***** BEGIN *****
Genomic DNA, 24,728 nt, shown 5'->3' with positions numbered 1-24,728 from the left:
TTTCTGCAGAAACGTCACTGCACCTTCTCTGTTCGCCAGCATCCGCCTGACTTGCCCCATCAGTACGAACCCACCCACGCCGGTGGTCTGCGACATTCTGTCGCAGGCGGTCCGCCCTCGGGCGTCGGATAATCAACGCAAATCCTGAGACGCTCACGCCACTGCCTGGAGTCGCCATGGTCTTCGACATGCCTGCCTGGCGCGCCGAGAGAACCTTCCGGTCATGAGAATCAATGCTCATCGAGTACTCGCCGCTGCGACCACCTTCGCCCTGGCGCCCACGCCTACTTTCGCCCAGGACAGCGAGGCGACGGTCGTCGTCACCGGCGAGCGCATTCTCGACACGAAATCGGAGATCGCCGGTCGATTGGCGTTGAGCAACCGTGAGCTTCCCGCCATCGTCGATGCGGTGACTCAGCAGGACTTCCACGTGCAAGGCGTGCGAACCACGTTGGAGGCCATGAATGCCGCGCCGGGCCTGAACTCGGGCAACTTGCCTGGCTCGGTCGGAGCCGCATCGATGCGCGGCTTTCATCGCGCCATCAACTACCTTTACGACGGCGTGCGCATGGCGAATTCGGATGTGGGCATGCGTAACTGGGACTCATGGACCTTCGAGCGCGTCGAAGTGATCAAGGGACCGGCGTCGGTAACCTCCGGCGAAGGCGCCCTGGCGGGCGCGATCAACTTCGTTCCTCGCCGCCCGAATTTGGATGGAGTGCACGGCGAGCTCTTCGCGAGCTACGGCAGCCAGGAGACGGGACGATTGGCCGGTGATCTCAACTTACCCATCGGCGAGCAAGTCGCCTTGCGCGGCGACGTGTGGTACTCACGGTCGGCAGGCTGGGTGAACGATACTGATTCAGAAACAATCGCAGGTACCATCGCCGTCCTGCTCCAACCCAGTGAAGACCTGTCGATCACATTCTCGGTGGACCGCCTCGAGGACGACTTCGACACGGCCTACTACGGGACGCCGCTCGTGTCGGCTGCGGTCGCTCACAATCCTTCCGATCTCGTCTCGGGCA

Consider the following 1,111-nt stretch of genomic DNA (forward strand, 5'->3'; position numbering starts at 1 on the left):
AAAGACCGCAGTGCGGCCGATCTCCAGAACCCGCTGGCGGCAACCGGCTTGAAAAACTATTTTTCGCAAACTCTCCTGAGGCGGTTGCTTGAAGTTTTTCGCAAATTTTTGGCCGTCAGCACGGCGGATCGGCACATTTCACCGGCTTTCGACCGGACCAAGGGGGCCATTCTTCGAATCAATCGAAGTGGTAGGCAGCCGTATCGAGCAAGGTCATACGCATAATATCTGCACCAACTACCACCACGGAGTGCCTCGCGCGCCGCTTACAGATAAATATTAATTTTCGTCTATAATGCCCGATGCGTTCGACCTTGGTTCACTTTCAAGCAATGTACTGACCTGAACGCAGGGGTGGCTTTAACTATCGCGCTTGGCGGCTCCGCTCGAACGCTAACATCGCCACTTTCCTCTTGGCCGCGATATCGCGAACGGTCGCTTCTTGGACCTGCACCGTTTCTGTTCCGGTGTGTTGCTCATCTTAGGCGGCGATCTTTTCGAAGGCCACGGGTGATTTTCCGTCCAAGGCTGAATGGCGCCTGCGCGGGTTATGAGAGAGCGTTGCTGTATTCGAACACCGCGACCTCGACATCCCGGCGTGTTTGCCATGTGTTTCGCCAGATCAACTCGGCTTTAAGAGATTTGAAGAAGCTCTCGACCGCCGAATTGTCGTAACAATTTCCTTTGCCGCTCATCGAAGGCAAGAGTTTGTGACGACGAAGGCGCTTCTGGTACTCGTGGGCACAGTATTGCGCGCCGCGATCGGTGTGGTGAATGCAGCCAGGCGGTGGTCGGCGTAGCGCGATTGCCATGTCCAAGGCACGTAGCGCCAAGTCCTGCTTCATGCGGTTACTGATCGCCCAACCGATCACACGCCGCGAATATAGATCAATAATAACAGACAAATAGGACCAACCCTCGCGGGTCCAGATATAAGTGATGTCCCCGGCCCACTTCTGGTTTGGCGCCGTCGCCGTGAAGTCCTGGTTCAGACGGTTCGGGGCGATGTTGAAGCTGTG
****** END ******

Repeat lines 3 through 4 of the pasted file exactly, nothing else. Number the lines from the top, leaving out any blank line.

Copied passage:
Consider the following 1,111-nt stretch of genomic DNA (forward strand, 5'->3'; position numbering starts at 1 on the left):
AAAGACCGCAGTGCGGCCGATCTCCAGAACCCGCTGGCGGCAACCGGCTTGAAAAACTATTTTTCGCAAACTCTCCTGAGGCGGTTGCTTGAAGTTTTTCGCAAATTTTTGGCCGTCAGCACGGCGGATCGGCACATTTCACCGGCTTTCGACCGGACCAAGGGGGCCATTCTTCGAATCAATCGAAGTGGTAGGCAGCCGTATCGAGCAAGGTCATACGCATAATATCTGCACCAACTACCACCACGGAGTGCCTCGCGCGCCGCTTACAGATAAATATTAATTTTCGTCTATAATGCCCGATGCGTTCGACCTTGGTTCACTTTCAAGCAATGTACTGACCTGAACGCAGGGGTGGCTTTAACTATCGCGCTTGGCGGCTCCGCTCGAACGCTAACATCGCCACTTTCCTCTTGGCCGCGATATCGCGAACGGTCGCTTCTTGGACCTGCACCGTTTCTGTTCCGGTGTGTTGCTCATCTTAGGCGGCGATCTTTTCGAAGGCCACGGGTGATTTTCCGTCCAAGGCTGAATGGCGCCTGCGCGGGTTATGAGAGAGCGTTGCTGTATTCGAACACCGCGACCTCGACATCCCGGCGTGTTTGCCATGTGTTTCGCCAGATCAACTCGGCTTTAAGAGATTTGAAGAAGCTCTCGACCGCCGAATTGTCGTAACAATTTCCTTTGCCGCTCATCGAAGGCAAGAGTTTGTGACGACGAAGGCGCTTCTGGTACTCGTGGGCACAGTATTGCGCGCCGCGATCGGTGTGGTGAATGCAGCCAGGCGGTGGTCGGCGTAGCGCGATTGCCATGTCCAAGGCACGTAGCGCCAAGTCCTGCTTCATGCGGTTACTGATCGCCCAACCGATCACACGCCGCGAATATAGATCAATAATAACAGACAAATAGGACCAACCCTCGCGGGTCCAGATATAAGTGATGTCCCCGGCCCACTTCTGGTTTGGCGCCGTCGCCGTGAAGTCCTGGTTCAGACGGTTCGGGGCGATGTTGAAGCTGTG